Our Christmas gift to you, our blog readers, is a collection of the week's articles. Today, we take a look at: more updates from LinkedIn, tips for email marketers, PR predictions for 2011, and the popularity of email among Generation Y.
Enjoy the articles, and Happy Holidays!
In this article, TechCrunch’s Leena Rao details LinkedIn’s latest advancement: public groups. This feature enables group administrators to make discussions searchable on the web and on LinkedIn. As a result, users no longer need to be a member of a particular group to join in the conversations taking place within it. This makes it significantly easier for professionals to find and participate in conversations related to their interests, and for discussions to spread online.
This is the latest in recent advancements from LinkedIn, joining better administrative and tracking capabilities for company pages, enhanced sharing features, and updated LinkedIn Polls.
Is email marketing in your plans for 2011? Check out this list of potential spam triggers, compiled by Mirna Bard, to make sure your messages reach the inboxes of your recipients.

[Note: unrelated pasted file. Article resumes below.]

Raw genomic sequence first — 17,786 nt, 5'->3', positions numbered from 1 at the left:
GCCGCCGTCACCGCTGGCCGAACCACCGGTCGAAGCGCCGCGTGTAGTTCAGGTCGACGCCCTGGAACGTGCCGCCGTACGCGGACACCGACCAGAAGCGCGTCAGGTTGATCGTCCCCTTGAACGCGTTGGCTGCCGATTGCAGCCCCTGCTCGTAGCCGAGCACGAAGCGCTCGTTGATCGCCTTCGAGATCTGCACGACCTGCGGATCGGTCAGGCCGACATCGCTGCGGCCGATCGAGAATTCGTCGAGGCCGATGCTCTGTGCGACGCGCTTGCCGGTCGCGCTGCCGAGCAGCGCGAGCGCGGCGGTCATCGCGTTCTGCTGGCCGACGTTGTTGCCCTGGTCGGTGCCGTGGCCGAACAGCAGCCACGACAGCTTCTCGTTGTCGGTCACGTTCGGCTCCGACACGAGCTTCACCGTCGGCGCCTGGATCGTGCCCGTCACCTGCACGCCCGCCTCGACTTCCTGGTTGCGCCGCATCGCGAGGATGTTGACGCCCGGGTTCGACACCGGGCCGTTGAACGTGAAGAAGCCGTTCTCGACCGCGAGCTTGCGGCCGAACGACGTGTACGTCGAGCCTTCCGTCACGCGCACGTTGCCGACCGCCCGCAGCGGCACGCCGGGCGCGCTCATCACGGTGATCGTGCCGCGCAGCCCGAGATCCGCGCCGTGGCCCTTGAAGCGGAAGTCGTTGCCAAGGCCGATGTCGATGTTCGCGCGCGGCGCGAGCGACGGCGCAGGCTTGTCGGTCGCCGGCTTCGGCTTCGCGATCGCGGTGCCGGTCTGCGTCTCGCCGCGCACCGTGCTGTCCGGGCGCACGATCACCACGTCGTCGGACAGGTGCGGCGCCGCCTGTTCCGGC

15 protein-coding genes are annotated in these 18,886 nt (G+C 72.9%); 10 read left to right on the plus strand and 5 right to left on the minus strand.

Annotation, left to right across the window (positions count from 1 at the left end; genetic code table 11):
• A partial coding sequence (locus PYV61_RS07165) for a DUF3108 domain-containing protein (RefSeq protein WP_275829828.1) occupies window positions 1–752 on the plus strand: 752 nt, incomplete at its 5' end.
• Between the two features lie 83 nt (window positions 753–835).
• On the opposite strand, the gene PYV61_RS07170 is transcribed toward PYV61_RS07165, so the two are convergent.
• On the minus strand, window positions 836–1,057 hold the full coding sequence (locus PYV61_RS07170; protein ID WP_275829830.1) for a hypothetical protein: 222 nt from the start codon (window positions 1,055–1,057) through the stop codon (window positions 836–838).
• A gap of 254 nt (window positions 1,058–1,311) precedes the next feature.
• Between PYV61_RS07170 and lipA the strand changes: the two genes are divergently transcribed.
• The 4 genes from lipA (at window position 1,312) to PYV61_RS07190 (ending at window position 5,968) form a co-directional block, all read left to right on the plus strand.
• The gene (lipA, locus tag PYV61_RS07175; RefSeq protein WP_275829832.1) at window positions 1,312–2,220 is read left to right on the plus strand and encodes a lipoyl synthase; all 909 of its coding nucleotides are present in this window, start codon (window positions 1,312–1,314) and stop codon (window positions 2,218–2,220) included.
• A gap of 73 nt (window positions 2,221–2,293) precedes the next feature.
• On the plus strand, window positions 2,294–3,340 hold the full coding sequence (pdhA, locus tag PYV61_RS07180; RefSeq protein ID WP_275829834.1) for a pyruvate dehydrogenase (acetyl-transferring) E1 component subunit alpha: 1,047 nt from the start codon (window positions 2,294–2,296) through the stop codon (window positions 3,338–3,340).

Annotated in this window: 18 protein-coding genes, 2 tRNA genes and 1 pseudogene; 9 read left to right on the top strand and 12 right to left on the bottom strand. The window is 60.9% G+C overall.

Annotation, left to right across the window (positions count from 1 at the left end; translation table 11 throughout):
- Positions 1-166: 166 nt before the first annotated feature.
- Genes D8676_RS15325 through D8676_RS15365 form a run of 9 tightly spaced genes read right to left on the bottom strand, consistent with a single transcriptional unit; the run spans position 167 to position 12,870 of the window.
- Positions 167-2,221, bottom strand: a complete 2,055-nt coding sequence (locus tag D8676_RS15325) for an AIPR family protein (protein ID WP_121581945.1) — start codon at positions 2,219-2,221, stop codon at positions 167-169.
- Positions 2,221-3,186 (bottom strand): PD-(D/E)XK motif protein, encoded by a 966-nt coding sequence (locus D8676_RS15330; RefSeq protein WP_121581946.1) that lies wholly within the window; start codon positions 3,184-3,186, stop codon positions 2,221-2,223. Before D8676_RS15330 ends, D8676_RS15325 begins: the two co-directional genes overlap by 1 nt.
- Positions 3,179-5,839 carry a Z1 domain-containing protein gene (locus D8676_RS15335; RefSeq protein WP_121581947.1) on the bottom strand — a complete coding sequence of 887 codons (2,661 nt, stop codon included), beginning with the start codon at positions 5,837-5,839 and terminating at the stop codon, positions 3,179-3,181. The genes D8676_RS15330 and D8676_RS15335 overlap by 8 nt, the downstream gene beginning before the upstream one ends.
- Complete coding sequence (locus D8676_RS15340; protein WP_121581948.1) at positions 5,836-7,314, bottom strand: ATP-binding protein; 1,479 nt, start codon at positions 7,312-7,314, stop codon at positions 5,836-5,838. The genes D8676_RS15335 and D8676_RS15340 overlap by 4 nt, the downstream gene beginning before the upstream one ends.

In this article, Keith Trivitt shares 2011 PR industry predictions that were submitted by PRSA section members across the country. A few standouts:
- There will be a growing demand for proper PR measurement and accountability.
- To succeed, agencies must take a nimble, strategic and multi-faceted approach to campaigns and client engagements.
- PR pros need to become content producers, and think beyond traditional media relations pieces to develop content such as website copy, white papers, case studies, articles, and more.
- Professionals need to refocus on industry core competencies of relationship building and management.
Driven by Facebook’s recent Message updates, Matt Richtel examines the popularity of email among millenials (A.K.A. Generation Y). He finds shares that overall, this generation deems email to be “a boringly long process of signing into an account, typing out a subject line and then sending a message that might not be received or answered for hours.” Thus, they tend to prefer the more immediate forms of digital communication, such as text messaging and online chats.
In addition, experts weigh in on what “social intensity” and casual, often abbreviated conversations mean to communication in general.
In my opinion, there are two key takeaways here for PR and marketing pros:
- If you’re using email to reach Gen Y audiences, it’s time to think of a new delivery method. As time goes on, this may apply to broader audiences.
- We’re in a field that’s driven by communication and writing skills. It seems as though up-and-coming pros may fall behind previous generations in these core competencies.
What were your favorite articles of the week? Comments are open for your opinions.